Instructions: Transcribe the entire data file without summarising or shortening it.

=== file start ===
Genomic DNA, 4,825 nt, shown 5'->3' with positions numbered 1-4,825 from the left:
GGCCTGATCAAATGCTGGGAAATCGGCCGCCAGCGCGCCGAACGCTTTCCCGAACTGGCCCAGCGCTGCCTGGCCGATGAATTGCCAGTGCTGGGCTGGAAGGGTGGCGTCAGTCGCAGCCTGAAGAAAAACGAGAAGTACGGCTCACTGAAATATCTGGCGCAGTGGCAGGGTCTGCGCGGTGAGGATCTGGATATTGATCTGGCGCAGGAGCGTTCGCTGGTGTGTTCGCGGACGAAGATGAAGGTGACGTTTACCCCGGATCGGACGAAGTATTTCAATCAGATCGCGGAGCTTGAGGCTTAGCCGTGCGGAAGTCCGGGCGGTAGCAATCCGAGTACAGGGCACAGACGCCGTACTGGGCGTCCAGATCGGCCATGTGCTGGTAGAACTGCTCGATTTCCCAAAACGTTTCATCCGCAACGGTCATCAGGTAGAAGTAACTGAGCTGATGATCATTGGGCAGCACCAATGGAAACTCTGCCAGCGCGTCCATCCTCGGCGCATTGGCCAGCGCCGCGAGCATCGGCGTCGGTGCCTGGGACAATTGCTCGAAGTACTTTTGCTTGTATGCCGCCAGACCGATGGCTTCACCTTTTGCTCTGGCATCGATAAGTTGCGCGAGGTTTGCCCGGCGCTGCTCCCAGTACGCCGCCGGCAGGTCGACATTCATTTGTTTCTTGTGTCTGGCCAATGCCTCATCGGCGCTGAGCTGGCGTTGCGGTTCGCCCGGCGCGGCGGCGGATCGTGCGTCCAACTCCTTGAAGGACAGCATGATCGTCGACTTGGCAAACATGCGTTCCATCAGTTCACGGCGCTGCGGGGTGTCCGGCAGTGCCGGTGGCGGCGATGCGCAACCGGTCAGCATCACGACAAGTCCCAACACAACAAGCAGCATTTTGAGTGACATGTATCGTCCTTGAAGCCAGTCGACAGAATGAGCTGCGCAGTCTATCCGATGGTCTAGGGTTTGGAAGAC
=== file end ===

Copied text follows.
Genomic DNA, 4,825 nt, shown 5'->3' with positions numbered 1-4,825 from the left:
GGCCTGATCAAATGCTGGGAAATCGGCCGCCAGCGCGCCGAACGCTTTCCCGAACTGGCCCAGCGCTGCCTGGCCGATGAATTGCCAGTGCTGGGCTGGAAGGGTGGCGTCAGTCGCAGCCTGAAGAAAAACGAGAAGTACGGCTCACTGAAATATCTGGCGCAGTGGCAGGGTCTGCGCGGTGAGGATCTGGATATTGATCTGGCGCAGGAGCGTTCGCTGGTGTGTTCGCGGACGAAGATGAAGGTGACGTTTACCCCGGATCGGACGAAGTATTTCAATCAGATCGCGGAGCTTGAGGCTTAGCCGTGCGGAAGTCCGGGCGGTAGCAATCCGAGTACAGGGCACAGACGCCGTACTGGGCGTCCAGATCGGCCATGTGCTGGTAGAACTGCTCGATTTCCCAAAACGTTTCATCCGCAACGGTCATCAGGTAGAAGTAACTGAGCTGATGATCATTGGGCAGCACCAATGGAAACTCTGCCAGCGCGTCCATCCTCGGCGCATTGGCCAGCGCCGCGAGCATCGGCGTCGGTGCCTGGGACAATTGCTCGAAGTACTTTTGCTTGTATGCCGCCAGACCGATGGCTTCACCTTTTGCTCTGGCATCGATAAGTTGCGCGAGGTTTGCCCGGCGCTGCTCCCAGTACGCCGCCGGCAGGTCGACATTCATTTGTTTCTTGTGTCTGGCCAATGCCTCATCGGCGCTGAGCTGGCGTTGCGGTTCGCCCGGCGCGGCGGCGGATCGTGCGTCCAACTCCTTGAAGGACAGCATGATCGTCGACTTGGCAAACATGCGTTCCATCAGTTCACGGCGCTGCGGGGTGTCCGGCAGTGCCGGTGGCGGCGATGCGCAACCGGTCAGCATCACGACAAGTCCCAACACAACAAGCAGCATTTTGAGTGACATGTATCGTCCTTGAAGCCAGTCGACAGAATGAGCTGCGCAGTCTATCCGATGGTCTAGGGTTTGGAAGAC